Abstract

http://ssrn.com/abstract=1824621
 


 



Deadbeats, Deadbrokes, and Prisoners


Ann Cammett


CUNY School of Law

April 27, 2011

Georgetown Journal on Poverty Law & Policy, Vol. 18, No. 2, p. 127, Spring 2011
UNLV William S. Boyd School of Law Legal Studies Research Paper

Abstract:     
Historically, child support policy has targeted absent parents with aggressive enforcement measures. Such an approach is based on an economic resource model that is increasingly irrelevant, even counterproductive, for many low-income families. Specifically, modern day mass incarceration has radically skewed the paradigm on which the child support system is based, removing millions of parents from the formal economy entirely, diminishing their income opportunities after release, and rendering them ineffective economic actors. Such a flawed policy approach creates unintended consequences for the children of these parents by compromising a core non-monetary goal of child support system – parent-child engagement – as enforcement measures serve to alienate parents from the formal economy after reentry and drive them underground and away from their families.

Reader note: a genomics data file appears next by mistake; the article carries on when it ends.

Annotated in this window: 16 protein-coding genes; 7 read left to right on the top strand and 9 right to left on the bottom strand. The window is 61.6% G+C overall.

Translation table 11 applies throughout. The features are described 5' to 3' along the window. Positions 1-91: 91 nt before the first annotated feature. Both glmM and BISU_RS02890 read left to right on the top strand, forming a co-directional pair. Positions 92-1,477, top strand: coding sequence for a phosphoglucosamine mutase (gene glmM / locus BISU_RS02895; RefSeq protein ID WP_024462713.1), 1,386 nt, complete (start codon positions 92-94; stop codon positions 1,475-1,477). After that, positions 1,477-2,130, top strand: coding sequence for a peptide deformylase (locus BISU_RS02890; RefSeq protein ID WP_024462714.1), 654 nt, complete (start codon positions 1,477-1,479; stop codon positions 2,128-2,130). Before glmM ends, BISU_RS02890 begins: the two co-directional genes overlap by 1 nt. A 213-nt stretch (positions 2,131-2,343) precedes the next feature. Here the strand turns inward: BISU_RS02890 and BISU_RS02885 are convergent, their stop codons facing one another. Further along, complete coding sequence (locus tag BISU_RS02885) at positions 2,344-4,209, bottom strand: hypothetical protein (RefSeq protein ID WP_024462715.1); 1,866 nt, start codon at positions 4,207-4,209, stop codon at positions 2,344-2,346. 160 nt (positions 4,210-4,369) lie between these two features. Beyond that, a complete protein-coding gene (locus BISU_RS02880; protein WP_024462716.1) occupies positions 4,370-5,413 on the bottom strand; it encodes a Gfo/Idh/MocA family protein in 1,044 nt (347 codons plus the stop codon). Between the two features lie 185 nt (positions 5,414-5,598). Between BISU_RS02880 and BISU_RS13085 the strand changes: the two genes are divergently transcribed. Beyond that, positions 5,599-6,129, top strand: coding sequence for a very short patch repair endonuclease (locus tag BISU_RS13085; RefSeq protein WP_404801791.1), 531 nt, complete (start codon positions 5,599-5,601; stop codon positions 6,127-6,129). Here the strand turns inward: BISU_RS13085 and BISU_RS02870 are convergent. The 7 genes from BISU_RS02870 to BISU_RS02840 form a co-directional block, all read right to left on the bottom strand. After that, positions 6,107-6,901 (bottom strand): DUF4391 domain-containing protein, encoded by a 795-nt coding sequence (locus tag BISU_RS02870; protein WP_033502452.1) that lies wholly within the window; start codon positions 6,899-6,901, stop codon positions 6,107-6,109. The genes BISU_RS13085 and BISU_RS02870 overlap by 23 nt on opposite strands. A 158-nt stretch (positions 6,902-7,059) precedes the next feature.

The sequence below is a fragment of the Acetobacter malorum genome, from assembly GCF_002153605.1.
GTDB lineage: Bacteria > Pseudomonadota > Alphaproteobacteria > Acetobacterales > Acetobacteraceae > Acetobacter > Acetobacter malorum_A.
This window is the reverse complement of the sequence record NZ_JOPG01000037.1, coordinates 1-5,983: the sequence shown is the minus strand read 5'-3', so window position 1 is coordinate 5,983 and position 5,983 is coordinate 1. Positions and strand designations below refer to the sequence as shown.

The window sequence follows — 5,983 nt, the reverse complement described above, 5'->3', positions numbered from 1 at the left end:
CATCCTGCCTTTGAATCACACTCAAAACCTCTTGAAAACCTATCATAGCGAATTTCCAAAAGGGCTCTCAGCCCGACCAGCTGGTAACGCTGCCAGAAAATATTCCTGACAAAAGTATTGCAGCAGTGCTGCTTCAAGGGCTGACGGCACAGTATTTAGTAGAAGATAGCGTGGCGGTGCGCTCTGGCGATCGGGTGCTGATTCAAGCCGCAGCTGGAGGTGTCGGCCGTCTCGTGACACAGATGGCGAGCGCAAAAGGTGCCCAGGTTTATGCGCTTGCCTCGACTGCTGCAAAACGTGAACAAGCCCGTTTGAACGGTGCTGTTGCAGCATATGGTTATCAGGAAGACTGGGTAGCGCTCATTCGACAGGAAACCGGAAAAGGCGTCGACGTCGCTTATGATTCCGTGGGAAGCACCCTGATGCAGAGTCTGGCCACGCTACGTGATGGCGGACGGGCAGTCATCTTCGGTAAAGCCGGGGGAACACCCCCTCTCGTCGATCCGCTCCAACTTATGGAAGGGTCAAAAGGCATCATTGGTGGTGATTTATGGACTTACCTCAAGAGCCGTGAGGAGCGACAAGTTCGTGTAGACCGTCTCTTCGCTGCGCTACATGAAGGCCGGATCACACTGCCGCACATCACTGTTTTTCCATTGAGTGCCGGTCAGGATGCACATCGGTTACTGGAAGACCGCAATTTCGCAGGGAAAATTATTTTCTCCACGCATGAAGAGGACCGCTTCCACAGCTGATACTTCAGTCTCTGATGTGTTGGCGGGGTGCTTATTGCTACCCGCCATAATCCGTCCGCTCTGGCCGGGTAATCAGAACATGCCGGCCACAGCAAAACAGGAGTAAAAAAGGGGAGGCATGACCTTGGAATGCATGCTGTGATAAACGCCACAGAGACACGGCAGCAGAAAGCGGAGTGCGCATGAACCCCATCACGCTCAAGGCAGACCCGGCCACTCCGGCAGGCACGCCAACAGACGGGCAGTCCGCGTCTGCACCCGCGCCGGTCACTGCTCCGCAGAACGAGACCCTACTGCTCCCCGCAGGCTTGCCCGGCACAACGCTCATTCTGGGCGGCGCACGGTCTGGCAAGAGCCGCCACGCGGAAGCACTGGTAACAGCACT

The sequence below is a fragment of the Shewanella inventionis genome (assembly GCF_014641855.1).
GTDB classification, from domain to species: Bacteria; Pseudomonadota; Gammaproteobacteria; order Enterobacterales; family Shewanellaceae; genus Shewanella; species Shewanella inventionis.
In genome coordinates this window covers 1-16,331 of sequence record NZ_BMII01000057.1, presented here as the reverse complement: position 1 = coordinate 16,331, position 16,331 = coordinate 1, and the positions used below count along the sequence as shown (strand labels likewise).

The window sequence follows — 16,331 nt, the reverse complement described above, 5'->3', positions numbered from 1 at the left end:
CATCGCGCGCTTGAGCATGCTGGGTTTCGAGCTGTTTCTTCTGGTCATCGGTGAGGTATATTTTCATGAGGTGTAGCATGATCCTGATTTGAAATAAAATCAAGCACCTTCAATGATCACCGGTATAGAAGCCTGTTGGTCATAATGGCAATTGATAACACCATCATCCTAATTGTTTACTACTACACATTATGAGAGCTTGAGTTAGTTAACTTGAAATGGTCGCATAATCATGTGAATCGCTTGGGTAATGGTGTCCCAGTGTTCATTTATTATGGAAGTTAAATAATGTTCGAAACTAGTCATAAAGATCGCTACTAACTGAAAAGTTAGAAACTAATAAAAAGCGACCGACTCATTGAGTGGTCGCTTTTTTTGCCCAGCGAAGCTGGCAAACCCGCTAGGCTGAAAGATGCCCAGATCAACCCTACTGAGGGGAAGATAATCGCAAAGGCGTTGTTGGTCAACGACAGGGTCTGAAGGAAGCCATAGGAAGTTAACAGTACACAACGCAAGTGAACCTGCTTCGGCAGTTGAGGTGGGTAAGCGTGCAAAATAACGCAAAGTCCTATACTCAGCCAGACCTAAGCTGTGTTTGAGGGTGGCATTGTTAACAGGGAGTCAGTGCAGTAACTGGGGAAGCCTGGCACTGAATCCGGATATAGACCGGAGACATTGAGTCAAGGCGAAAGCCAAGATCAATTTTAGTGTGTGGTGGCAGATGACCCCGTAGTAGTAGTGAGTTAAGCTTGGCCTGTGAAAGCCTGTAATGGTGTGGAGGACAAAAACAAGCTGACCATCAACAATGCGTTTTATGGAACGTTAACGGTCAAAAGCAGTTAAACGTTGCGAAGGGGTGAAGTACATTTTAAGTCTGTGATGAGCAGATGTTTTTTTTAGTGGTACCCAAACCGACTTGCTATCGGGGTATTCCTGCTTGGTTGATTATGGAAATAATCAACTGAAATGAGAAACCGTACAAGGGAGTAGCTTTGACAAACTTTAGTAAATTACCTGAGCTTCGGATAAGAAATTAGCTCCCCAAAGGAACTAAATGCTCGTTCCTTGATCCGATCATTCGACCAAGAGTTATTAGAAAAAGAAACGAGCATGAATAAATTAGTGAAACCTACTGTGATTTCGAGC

In this article I propose that lawmakers harmonize child well-being rhetoric with policy by mitigating the counterproductive effects of federal and state law on incarcerated parents, an issue that is undoubtedly of national concern. I also invite readers to reimagine the normative contours of child supportive practices by recognizing that child support alone will never be an effective substitute for broader antipoverty measures.

Number of Pages in PDF File: 43

Keywords: family law, child support, child support enforcement, prisoners, mass incarceration, collateral consequences, prisoner debt, incarcerated parents, Family Support Act, Bradley Amendment

JEL Classification: K42, K39, I30, I38, J12, J13

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Date posted: April 27, 2011  

Suggested Citation

Cammett, Ann, Deadbeats, Deadbrokes, and Prisoners (April 27, 2011). Georgetown Journal on Poverty Law & Policy, Vol. 18, No. 2, p. 127, Spring 2011; UNLV William S. Boyd School of Law Legal Studies Research Paper . Available at SSRN: http://ssrn.com/abstract=1824621

Contact Information

Ann Cammett (Contact Author)
CUNY School of Law ( email )
2 Court Square
Long Island City, NY 11101
United States
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